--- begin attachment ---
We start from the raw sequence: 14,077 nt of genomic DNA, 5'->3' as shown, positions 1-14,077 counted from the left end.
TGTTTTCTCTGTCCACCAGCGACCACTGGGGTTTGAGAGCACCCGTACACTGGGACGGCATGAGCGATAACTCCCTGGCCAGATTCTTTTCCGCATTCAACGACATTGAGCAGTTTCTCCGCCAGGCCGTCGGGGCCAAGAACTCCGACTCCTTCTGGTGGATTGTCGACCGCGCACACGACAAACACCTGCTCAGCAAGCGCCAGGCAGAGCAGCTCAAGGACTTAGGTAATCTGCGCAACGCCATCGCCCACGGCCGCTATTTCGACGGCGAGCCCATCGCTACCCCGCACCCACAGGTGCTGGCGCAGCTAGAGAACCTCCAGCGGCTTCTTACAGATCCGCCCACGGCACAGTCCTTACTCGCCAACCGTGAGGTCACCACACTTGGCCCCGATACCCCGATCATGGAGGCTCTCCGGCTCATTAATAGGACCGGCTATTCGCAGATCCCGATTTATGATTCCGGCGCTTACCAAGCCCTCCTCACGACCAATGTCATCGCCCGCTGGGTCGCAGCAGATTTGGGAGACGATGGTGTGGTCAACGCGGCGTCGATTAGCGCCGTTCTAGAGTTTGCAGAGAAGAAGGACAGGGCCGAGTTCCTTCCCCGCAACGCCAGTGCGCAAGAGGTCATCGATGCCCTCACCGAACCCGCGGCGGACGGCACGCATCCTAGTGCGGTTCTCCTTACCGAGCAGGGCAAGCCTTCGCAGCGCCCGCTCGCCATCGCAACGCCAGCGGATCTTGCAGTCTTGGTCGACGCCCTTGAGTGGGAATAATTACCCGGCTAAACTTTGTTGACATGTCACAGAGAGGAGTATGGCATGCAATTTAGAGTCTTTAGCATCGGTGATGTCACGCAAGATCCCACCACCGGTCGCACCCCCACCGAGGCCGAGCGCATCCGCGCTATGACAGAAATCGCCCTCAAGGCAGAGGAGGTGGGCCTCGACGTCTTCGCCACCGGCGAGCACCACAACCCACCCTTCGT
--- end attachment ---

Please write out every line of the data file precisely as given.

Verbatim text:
We start from the raw sequence: 14,077 nt of genomic DNA, 5'->3' as shown, positions 1-14,077 counted from the left end.
TGTTTTCTCTGTCCACCAGCGACCACTGGGGTTTGAGAGCACCCGTACACTGGGACGGCATGAGCGATAACTCCCTGGCCAGATTCTTTTCCGCATTCAACGACATTGAGCAGTTTCTCCGCCAGGCCGTCGGGGCCAAGAACTCCGACTCCTTCTGGTGGATTGTCGACCGCGCACACGACAAACACCTGCTCAGCAAGCGCCAGGCAGAGCAGCTCAAGGACTTAGGTAATCTGCGCAACGCCATCGCCCACGGCCGCTATTTCGACGGCGAGCCCATCGCTACCCCGCACCCACAGGTGCTGGCGCAGCTAGAGAACCTCCAGCGGCTTCTTACAGATCCGCCCACGGCACAGTCCTTACTCGCCAACCGTGAGGTCACCACACTTGGCCCCGATACCCCGATCATGGAGGCTCTCCGGCTCATTAATAGGACCGGCTATTCGCAGATCCCGATTTATGATTCCGGCGCTTACCAAGCCCTCCTCACGACCAATGTCATCGCCCGCTGGGTCGCAGCAGATTTGGGAGACGATGGTGTGGTCAACGCGGCGTCGATTAGCGCCGTTCTAGAGTTTGCAGAGAAGAAGGACAGGGCCGAGTTCCTTCCCCGCAACGCCAGTGCGCAAGAGGTCATCGATGCCCTCACCGAACCCGCGGCGGACGGCACGCATCCTAGTGCGGTTCTCCTTACCGAGCAGGGCAAGCCTTCGCAGCGCCCGCTCGCCATCGCAACGCCAGCGGATCTTGCAGTCTTGGTCGACGCCCTTGAGTGGGAATAATTACCCGGCTAAACTTTGTTGACATGTCACAGAGAGGAGTATGGCATGCAATTTAGAGTCTTTAGCATCGGTGATGTCACGCAAGATCCCACCACCGGTCGCACCCCCACCGAGGCCGAGCGCATCCGCGCTATGACAGAAATCGCCCTCAAGGCAGAGGAGGTGGGCCTCGACGTCTTCGCCACCGGCGAGCACCACAACCCACCCTTCGT